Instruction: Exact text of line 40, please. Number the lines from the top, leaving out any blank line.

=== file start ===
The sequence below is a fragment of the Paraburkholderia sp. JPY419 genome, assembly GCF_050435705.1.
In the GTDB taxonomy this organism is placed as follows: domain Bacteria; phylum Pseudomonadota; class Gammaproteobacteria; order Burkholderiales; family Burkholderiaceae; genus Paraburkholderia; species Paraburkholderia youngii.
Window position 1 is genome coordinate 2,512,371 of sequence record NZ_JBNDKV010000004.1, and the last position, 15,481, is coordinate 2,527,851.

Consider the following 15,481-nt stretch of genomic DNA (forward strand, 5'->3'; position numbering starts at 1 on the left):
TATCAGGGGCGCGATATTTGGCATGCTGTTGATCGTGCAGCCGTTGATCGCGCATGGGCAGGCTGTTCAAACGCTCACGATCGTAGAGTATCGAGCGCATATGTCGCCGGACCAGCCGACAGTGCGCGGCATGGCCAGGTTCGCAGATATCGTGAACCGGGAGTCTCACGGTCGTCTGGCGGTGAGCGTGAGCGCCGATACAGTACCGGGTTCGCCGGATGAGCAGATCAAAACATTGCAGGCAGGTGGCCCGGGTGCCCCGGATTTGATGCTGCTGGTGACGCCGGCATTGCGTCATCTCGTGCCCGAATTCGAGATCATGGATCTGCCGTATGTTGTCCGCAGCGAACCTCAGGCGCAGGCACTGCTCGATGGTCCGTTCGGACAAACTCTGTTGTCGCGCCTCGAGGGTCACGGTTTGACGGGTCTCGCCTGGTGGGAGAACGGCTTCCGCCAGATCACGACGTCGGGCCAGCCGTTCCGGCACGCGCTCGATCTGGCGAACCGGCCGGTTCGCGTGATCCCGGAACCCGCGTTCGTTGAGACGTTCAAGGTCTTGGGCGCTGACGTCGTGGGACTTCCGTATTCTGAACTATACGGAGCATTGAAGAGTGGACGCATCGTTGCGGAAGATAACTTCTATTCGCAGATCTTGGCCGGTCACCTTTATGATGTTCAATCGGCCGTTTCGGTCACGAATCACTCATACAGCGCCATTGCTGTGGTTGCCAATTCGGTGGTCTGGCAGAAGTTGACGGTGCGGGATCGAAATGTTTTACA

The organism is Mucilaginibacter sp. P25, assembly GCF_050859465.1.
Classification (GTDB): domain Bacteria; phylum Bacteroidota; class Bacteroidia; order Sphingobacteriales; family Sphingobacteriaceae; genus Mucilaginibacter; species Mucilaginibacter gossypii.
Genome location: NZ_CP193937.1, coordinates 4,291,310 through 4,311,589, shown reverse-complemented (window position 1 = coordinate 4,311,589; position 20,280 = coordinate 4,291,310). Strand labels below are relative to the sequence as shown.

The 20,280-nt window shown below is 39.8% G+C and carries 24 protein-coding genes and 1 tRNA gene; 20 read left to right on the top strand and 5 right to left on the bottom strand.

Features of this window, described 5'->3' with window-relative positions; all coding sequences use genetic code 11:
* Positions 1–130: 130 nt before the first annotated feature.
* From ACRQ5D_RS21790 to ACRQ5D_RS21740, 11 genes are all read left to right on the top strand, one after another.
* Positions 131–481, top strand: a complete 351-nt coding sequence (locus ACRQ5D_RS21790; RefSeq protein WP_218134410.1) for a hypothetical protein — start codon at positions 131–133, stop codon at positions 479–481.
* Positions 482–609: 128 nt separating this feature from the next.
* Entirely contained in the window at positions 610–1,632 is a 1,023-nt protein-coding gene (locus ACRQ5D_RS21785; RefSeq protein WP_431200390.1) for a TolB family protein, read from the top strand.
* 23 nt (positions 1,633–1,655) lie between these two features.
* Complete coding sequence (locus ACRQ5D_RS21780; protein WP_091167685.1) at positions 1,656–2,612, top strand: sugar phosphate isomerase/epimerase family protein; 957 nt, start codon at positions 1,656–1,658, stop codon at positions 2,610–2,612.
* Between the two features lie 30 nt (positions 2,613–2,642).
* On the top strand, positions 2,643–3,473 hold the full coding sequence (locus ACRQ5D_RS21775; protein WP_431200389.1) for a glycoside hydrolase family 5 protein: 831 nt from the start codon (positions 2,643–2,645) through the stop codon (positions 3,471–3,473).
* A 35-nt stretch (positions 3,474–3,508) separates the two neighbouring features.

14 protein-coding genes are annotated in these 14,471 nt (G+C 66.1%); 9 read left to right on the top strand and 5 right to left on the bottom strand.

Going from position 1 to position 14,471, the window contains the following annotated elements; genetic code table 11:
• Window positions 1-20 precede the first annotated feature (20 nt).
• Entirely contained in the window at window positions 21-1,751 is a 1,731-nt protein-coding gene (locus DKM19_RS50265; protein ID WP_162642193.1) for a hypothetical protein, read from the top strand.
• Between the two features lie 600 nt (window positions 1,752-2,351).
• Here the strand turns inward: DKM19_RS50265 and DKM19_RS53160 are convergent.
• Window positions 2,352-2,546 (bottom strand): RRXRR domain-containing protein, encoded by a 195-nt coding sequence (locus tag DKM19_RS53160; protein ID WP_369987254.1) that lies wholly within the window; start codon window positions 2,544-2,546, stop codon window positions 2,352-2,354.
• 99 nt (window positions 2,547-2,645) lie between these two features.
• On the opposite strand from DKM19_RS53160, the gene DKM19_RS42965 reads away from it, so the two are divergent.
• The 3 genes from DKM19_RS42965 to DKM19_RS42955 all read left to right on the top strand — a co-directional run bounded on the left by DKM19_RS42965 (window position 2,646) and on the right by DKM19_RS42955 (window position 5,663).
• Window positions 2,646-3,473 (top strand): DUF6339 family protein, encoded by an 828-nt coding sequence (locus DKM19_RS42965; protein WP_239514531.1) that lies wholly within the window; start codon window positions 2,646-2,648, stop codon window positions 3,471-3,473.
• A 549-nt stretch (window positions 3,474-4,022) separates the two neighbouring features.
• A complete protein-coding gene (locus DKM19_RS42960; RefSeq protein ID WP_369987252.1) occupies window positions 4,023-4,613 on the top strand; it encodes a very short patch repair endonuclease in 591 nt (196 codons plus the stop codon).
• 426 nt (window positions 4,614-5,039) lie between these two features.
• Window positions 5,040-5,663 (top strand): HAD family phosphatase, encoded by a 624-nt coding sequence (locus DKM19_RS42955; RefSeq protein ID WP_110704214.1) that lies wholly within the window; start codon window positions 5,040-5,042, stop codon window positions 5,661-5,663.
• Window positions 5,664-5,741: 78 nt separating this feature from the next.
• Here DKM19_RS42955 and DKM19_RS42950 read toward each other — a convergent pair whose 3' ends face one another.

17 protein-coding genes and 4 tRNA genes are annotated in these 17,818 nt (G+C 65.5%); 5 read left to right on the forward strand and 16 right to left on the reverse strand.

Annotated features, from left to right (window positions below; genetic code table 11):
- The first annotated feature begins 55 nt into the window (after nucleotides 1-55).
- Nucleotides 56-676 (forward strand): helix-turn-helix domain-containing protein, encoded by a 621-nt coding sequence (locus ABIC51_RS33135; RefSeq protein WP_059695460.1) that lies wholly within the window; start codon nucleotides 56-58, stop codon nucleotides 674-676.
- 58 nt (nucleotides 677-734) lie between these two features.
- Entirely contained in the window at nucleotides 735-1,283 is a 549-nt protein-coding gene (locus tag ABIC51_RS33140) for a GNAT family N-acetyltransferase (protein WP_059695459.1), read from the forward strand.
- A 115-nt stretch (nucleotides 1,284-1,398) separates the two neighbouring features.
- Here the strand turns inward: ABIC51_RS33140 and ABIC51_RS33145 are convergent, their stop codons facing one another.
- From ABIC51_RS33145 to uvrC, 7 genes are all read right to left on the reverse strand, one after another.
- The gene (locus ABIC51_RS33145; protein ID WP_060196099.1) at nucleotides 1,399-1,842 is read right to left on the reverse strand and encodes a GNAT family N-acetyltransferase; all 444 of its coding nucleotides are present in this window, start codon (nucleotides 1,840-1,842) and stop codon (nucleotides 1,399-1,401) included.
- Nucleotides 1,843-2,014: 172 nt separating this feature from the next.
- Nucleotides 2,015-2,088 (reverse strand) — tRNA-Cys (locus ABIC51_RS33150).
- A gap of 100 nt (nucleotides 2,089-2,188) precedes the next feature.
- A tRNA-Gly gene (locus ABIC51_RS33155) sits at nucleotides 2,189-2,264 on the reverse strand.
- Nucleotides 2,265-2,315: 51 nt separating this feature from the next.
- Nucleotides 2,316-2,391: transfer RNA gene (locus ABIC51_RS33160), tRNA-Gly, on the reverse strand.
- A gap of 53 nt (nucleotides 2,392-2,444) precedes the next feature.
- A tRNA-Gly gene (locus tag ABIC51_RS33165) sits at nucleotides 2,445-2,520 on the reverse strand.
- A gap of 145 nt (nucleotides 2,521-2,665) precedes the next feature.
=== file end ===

- The first annotated feature begins 55 nt into the window (after nucleotides 1-55).